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Minilateralism: U.S. Looks to Small Groupings to Tackle Shared Security Concerns

A criticism of U.S. security alliances and partnerships in the Indo-Pacific had long been that these were based on bilateral relations, with little coordination among Washington’s regional allies.

But a dramatic change in the U.S.-led regional security architecture has been taking place in recent years, with the pace quickening in recent months.

New challenges affecting the region, particularly the rapid rise of China, have led to the emergence of minilateralism, or several small U.S.-led groupings of countries aiming to tackle shared security concerns.

Those that are not entirely new — such as “the Quad,” which involves Japan, Australia, India and the U.S., and AUKUS, which groups Australia, the U.S. and Britain — have been solidifying their roles in recent months, while others are just taking shape such as the bolstered security cooperation between Washington, Tokyo and Seoul to counter North Korea.

All of these trilateral and quadrilateral groupings involve U.S. allies except for India, which the U.S. is working hard to draw closer, including through a recently agreed roadmap for defense-industrial cooperation.

As Washington doubles down on regional alliances and partnerships, the shift to small international groupings is “increasingly evident,” said Robert Ward, the Japan Chair at the International Institute for Strategic Studies.

“These groups often have specific strategic objectives, sometimes with overlapping defense, geoeconomic and economic security elements, and offer greater strategic agility than is often possible via larger and more formal units,” he added.

Washington’s push to bind allies and partners was on full display at the Shangri-La Dialogue Asia security conference in Singapore over the weekend.

The gathering saw U.S. Defense Secretary Lloyd Austin not only host the first four-way defense ministers’ meeting with Australia, Japan and the Philippines, it also saw the U.S. agree to set up a real-time data-sharing pact with Tokyo and Seoul on North Korean missile launches by the year-end.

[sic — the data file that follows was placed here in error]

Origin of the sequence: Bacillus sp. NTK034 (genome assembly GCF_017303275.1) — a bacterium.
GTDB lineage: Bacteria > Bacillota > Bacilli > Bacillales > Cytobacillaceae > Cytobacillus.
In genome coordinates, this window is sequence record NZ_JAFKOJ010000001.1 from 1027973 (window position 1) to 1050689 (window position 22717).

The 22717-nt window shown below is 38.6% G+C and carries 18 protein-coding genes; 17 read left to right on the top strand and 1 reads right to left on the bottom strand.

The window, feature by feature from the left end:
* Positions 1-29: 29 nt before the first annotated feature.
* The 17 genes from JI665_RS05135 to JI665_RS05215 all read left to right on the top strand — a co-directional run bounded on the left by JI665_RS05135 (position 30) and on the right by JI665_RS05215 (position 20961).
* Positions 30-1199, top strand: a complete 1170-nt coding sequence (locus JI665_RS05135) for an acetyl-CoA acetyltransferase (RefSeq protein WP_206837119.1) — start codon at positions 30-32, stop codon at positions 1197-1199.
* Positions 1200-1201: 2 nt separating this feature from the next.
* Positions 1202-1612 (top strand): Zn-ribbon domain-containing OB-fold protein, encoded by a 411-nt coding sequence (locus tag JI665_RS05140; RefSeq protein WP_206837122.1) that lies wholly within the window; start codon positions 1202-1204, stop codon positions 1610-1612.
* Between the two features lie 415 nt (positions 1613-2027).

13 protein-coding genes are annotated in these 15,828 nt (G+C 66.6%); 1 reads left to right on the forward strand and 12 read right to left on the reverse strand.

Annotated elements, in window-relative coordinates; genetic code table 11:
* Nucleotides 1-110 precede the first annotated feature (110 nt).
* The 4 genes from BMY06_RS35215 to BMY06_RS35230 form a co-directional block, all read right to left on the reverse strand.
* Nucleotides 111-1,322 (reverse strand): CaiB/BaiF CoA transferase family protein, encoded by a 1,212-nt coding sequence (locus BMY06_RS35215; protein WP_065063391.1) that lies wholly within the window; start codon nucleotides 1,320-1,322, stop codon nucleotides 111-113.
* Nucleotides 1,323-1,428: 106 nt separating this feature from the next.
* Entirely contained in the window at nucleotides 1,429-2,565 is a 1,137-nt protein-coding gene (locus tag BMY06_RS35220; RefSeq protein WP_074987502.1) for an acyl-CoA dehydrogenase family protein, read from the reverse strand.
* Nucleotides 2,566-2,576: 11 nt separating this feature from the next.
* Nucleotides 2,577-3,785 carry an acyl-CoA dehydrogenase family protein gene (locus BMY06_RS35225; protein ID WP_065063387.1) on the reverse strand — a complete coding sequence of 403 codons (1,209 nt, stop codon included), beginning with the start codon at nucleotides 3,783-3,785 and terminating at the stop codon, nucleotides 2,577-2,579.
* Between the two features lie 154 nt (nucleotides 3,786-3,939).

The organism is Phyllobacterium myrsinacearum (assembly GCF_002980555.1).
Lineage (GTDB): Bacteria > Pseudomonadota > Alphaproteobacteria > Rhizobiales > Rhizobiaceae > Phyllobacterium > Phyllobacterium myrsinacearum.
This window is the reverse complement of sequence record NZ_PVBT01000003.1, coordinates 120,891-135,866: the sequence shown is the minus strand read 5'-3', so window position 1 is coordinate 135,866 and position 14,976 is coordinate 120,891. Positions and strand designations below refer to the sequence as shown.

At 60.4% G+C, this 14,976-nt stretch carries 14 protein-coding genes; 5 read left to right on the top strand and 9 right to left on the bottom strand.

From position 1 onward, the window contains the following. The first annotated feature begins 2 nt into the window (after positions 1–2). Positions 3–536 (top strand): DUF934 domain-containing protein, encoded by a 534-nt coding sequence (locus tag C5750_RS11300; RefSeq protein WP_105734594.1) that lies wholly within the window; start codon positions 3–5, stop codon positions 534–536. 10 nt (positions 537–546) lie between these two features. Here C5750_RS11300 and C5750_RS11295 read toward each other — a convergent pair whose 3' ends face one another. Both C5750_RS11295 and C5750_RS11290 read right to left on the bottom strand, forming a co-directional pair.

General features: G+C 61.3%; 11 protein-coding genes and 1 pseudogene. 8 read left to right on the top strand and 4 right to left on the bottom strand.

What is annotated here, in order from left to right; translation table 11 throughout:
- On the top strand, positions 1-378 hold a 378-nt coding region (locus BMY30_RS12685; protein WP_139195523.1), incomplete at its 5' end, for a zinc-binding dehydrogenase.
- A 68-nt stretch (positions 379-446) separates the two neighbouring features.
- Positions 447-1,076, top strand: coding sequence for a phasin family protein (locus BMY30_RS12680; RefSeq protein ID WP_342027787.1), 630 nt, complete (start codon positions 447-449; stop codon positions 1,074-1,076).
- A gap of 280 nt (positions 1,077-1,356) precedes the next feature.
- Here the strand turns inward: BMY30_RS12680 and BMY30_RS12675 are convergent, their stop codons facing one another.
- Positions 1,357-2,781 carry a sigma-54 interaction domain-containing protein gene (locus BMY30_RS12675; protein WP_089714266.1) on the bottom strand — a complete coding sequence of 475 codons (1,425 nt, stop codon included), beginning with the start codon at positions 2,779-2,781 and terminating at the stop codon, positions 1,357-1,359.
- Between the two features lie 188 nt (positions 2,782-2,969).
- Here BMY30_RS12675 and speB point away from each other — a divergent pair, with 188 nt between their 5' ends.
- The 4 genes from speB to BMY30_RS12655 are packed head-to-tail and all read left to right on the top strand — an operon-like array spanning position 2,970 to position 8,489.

Thomas Wilkins, a Japan security expert and senior fellow at the Australian Strategic Policy Institute, said these moves are part of a deliberate design by the U.S. to “network” its allies, and in some cases partners, into a common front to deter challenges and realize the vision of a “free and open Indo-Pacific.”

“When Washington originally founded its ‘hub-and-spokes’ system of separate bilateral alliances in the region, it forwent the option to build an ‘Asian NATO,’” he said, indicating that the networking approach is meant to be a way to adapt to new circumstances in the region, particularly amid concerns that the regional balance of power may be tilting in China’s favor.

Although part of the Biden administration’s 2022 Indo-Pacific Strategy, U.S. efforts to build “collective capacity” in the region and reduce both redundancies and coordination challenges in its bilateral security ties can be traced back to President Barack Obama’s 2011 “Asia pivot,” which was largely triggered by the intensification of challenges posed by China.

New challenges affecting the region, particularly the rapid rise of China, have led to the emergence of several small U.S.-led groupings of countries aiming to tackle shared security concerns | REUTERS
New challenges affecting the region, particularly the rapid rise of China, have led to the emergence of several small U.S.-led groupings of countries aiming to tackle shared security concerns | REUTERS

These challenges have been most visible in Beijing’s attempt to advance its presence in the South and East China Seas, but also in promoting its own vision for a China-centered regional order, said Sebastian Maslow, a lecturer at Sendai Shirayuri Women’s College.

Speaking at the Shangri-La Dialogue meeting on Saturday, Austin highlighted two key aims of the Pentagon’s strategy to counter China.

One is the need for the U.S. to shape the strategic narrative around “a vision of a free, open and secure Indo-Pacific within a world of rules and rights,” while the other focused on boosting “integrated deterrence,” which includes the diplomatic, economic and technological “counterbalancing” of China.